GEOL/METR 309: Investigating
Land, Sea and Air Interactions
Fall 2005, SFSU
| In-class Activity, Part I:
Regional and Global
Patterns of Earthquakes
Dr. Lisa White
(Dept. of Geosciences)
Background: The San Francisco Bay area is, of course, not the only part of the world where earthquakes occur—they are also a prominent feature of life in lots of other places, including other parts of California. In this exercise we will investigate where earthquakes tend to occur and where they don't, and try to characterize the patterns that we find.
Pedagogical Strategy: In Part I, working with the members of your permanent group, you'll use earthquake distribution maps to try to identify patterns of earthquake distribution both in California and globally.
Working with the other members of your permanent group, develop a consensus response to questions about the several maps below. Select a spokesperson to communicate your consensus response to the rest of the class.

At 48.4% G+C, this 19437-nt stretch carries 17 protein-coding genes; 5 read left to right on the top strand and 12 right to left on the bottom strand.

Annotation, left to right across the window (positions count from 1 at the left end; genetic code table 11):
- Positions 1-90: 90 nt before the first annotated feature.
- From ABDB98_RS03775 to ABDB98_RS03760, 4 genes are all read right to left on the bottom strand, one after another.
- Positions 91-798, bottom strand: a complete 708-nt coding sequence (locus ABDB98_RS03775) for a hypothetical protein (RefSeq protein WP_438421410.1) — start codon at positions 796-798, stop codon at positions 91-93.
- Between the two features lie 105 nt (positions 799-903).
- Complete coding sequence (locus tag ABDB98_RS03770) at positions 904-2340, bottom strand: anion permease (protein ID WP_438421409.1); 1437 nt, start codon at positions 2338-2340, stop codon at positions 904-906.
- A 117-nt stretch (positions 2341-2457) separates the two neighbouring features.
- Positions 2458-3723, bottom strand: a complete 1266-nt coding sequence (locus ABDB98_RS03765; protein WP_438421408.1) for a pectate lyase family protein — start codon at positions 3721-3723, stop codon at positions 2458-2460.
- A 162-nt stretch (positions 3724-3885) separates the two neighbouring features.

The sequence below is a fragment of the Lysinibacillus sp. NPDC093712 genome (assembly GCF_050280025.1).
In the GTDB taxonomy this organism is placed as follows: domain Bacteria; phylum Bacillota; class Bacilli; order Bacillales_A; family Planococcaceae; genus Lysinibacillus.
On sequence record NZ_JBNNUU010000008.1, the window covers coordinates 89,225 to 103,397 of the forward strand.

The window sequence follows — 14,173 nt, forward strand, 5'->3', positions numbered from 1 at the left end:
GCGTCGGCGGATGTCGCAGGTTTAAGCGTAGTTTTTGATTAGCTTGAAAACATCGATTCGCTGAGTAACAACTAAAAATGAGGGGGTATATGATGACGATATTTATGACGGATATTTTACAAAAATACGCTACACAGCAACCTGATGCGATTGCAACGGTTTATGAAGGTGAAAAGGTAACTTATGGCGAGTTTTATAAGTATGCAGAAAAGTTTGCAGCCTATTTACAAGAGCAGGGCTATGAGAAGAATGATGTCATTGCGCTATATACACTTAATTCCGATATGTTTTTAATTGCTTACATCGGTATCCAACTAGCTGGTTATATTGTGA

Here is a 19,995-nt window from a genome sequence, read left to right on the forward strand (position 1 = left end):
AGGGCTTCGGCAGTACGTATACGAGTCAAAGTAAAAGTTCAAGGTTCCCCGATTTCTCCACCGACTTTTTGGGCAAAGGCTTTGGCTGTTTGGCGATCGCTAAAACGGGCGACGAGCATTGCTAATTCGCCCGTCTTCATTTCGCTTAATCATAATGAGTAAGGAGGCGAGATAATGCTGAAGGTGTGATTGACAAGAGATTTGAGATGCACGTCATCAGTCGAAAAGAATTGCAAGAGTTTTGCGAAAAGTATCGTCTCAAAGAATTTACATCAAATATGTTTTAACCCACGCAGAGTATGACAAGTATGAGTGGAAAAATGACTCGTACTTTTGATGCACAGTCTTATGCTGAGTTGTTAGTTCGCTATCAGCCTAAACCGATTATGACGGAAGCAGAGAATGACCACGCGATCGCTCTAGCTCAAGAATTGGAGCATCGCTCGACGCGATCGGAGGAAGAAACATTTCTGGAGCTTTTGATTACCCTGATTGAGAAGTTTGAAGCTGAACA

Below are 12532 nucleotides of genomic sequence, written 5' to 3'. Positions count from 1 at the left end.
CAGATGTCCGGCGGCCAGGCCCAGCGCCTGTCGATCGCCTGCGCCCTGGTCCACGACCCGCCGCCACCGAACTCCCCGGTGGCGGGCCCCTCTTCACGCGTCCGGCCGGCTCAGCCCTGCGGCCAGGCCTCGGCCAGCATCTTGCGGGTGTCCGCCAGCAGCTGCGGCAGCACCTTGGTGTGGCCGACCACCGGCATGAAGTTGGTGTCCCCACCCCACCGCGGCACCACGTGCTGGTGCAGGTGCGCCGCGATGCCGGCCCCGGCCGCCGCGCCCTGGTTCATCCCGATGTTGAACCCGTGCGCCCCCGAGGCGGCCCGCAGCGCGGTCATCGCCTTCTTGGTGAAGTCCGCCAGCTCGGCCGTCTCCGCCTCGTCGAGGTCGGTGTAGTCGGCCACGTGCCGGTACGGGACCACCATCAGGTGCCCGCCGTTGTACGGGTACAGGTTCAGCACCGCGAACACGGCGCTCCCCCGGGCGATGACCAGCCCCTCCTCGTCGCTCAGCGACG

Recent earthquakes in California and Nevada:
Based on this map and on the previous map, would you say that the pattern of the last week's worth of activity is representative of the pattern of medium to large sized earthquakes in California historically?
Earthquakes stronger than magnitude 5.0 in California since 1800:
Based on this map, how would you describe the global distribution of earthquakes? Is the pattern relatively random, or is there some systematic organization? If the patterns appear organized, describe what pattern of organization you see.
Global distribution of earthquakes from 1975-1995: